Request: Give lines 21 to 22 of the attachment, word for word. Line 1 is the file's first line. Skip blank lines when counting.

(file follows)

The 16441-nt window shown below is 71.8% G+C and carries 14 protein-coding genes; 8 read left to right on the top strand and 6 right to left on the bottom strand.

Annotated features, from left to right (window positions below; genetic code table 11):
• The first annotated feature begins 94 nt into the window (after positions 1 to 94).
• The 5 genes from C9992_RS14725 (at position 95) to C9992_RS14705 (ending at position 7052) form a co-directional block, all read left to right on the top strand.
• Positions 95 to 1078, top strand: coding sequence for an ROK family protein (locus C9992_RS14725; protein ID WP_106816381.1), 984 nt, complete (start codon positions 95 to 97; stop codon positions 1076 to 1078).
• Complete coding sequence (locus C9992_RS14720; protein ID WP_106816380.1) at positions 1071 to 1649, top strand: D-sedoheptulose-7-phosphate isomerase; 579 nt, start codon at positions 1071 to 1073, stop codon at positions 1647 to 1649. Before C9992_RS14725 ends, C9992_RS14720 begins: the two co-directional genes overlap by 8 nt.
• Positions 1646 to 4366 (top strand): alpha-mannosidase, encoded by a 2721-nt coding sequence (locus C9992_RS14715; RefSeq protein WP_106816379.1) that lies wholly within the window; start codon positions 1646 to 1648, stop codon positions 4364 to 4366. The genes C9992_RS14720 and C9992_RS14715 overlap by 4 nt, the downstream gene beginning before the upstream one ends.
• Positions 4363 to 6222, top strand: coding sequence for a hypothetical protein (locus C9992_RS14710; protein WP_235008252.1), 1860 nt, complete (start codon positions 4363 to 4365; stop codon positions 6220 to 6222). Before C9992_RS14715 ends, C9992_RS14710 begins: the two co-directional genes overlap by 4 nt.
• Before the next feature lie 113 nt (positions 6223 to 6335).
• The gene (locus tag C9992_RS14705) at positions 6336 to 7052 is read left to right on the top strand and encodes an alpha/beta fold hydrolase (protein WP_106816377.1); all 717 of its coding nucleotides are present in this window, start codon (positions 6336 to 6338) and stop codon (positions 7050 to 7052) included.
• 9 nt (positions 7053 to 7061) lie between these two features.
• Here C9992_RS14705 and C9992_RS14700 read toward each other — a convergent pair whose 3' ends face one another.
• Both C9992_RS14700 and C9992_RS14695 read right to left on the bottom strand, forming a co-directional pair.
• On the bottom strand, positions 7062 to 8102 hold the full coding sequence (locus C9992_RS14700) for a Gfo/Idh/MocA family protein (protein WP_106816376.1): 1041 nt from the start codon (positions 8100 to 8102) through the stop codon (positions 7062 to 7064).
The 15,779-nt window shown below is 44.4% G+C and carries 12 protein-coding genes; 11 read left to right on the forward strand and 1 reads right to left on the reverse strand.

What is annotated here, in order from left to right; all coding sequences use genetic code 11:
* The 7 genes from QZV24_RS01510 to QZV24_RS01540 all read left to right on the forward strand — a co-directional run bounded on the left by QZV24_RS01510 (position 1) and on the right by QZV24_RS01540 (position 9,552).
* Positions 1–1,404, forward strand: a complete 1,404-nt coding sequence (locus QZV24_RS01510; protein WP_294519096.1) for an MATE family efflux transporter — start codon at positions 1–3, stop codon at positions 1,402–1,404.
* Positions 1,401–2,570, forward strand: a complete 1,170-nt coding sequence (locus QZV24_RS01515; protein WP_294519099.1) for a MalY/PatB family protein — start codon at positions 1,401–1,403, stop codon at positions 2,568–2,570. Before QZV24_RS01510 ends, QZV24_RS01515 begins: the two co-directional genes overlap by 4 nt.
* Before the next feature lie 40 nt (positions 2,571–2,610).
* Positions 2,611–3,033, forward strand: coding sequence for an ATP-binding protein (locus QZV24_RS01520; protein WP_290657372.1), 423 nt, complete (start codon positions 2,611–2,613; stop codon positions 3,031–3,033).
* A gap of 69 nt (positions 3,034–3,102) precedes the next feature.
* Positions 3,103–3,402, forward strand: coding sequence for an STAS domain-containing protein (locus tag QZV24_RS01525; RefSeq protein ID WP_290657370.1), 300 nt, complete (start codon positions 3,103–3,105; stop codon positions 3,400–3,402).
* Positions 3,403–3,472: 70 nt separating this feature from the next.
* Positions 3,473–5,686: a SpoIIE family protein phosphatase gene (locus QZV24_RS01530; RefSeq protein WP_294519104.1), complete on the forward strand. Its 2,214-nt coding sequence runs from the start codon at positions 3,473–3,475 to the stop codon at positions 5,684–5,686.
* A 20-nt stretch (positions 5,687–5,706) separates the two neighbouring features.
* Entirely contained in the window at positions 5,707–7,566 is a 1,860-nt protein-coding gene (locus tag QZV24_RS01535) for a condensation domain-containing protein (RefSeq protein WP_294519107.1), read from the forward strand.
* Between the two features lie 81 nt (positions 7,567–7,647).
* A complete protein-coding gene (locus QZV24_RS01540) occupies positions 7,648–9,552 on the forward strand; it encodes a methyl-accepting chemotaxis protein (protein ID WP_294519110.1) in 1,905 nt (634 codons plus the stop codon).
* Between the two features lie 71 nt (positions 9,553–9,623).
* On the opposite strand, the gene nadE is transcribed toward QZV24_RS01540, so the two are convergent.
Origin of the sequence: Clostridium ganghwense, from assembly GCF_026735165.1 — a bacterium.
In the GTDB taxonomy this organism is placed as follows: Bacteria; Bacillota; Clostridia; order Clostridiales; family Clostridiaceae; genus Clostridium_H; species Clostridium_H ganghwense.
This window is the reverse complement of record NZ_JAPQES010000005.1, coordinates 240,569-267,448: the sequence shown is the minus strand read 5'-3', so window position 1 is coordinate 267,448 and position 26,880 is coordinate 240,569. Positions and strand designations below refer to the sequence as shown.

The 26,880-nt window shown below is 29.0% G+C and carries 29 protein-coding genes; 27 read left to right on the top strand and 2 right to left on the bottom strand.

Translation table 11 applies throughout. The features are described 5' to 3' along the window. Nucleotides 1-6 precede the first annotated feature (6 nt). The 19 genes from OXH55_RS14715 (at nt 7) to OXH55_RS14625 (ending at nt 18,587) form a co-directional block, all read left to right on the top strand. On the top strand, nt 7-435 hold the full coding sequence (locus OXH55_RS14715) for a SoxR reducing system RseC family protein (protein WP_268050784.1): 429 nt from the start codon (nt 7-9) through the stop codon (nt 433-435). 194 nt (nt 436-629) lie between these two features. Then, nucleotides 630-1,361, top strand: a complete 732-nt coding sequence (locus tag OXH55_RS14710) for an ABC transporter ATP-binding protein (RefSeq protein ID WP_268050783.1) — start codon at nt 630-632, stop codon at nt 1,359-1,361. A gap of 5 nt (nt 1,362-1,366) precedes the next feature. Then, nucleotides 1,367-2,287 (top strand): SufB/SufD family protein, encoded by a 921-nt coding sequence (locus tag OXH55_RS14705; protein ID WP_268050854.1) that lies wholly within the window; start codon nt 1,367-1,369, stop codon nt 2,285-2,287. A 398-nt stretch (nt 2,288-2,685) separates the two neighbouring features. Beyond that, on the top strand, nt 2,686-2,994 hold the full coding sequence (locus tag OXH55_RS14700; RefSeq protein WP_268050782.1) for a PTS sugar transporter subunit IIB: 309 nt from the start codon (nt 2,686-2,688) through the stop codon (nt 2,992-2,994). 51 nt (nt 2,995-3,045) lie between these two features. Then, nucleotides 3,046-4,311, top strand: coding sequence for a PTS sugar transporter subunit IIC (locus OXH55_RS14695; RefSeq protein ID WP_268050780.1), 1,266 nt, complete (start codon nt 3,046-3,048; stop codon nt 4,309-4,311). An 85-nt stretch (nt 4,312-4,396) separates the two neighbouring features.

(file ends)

* Positions 2,611–3,033, forward strand: coding sequence for an ATP-binding protein (locus QZV24_RS01520; protein WP_290657372.1), 423 nt, complete (start codon positions 2,611–2,613; stop codon positions 3,031–3,033).
* A gap of 69 nt (positions 3,034–3,102) precedes the next feature.